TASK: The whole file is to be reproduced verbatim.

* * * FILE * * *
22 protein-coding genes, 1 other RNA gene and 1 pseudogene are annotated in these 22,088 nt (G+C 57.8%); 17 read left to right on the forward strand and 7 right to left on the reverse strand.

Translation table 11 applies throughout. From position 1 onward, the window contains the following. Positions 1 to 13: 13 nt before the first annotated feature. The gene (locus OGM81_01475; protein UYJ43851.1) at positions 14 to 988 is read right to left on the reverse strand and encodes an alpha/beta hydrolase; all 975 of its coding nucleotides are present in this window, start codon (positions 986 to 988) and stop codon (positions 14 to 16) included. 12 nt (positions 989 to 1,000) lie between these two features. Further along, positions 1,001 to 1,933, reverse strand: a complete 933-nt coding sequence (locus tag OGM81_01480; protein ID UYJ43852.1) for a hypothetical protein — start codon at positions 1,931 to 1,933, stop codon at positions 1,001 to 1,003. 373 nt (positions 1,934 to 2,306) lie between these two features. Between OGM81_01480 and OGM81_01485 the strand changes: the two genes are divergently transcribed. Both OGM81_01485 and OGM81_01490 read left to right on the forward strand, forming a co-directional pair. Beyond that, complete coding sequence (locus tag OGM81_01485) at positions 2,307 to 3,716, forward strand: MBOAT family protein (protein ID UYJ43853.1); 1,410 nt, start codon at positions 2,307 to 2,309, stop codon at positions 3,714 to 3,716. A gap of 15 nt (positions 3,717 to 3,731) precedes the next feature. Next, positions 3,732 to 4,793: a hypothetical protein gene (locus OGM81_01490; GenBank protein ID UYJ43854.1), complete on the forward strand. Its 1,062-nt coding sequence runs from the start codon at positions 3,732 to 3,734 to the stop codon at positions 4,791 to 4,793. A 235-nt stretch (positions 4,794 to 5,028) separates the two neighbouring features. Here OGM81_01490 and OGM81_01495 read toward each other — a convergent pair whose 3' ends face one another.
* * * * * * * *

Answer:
22 protein-coding genes, 1 other RNA gene and 1 pseudogene are annotated in these 22,088 nt (G+C 57.8%); 17 read left to right on the forward strand and 7 right to left on the reverse strand.

Translation table 11 applies throughout. From position 1 onward, the window contains the following. Positions 1 to 13: 13 nt before the first annotated feature. The gene (locus OGM81_01475; protein UYJ43851.1) at positions 14 to 988 is read right to left on the reverse strand and encodes an alpha/beta hydrolase; all 975 of its coding nucleotides are present in this window, start codon (positions 986 to 988) and stop codon (positions 14 to 16) included. 12 nt (positions 989 to 1,000) lie between these two features. Further along, positions 1,001 to 1,933, reverse strand: a complete 933-nt coding sequence (locus tag OGM81_01480; protein ID UYJ43852.1) for a hypothetical protein — start codon at positions 1,931 to 1,933, stop codon at positions 1,001 to 1,003. 373 nt (positions 1,934 to 2,306) lie between these two features. Between OGM81_01480 and OGM81_01485 the strand changes: the two genes are divergently transcribed. Both OGM81_01485 and OGM81_01490 read left to right on the forward strand, forming a co-directional pair. Beyond that, complete coding sequence (locus tag OGM81_01485) at positions 2,307 to 3,716, forward strand: MBOAT family protein (protein ID UYJ43853.1); 1,410 nt, start codon at positions 2,307 to 2,309, stop codon at positions 3,714 to 3,716. A gap of 15 nt (positions 3,717 to 3,731) precedes the next feature. Next, positions 3,732 to 4,793: a hypothetical protein gene (locus OGM81_01490; GenBank protein ID UYJ43854.1), complete on the forward strand. Its 1,062-nt coding sequence runs from the start codon at positions 3,732 to 3,734 to the stop codon at positions 4,791 to 4,793. A 235-nt stretch (positions 4,794 to 5,028) separates the two neighbouring features. Here OGM81_01490 and OGM81_01495 read toward each other — a convergent pair whose 3' ends face one another.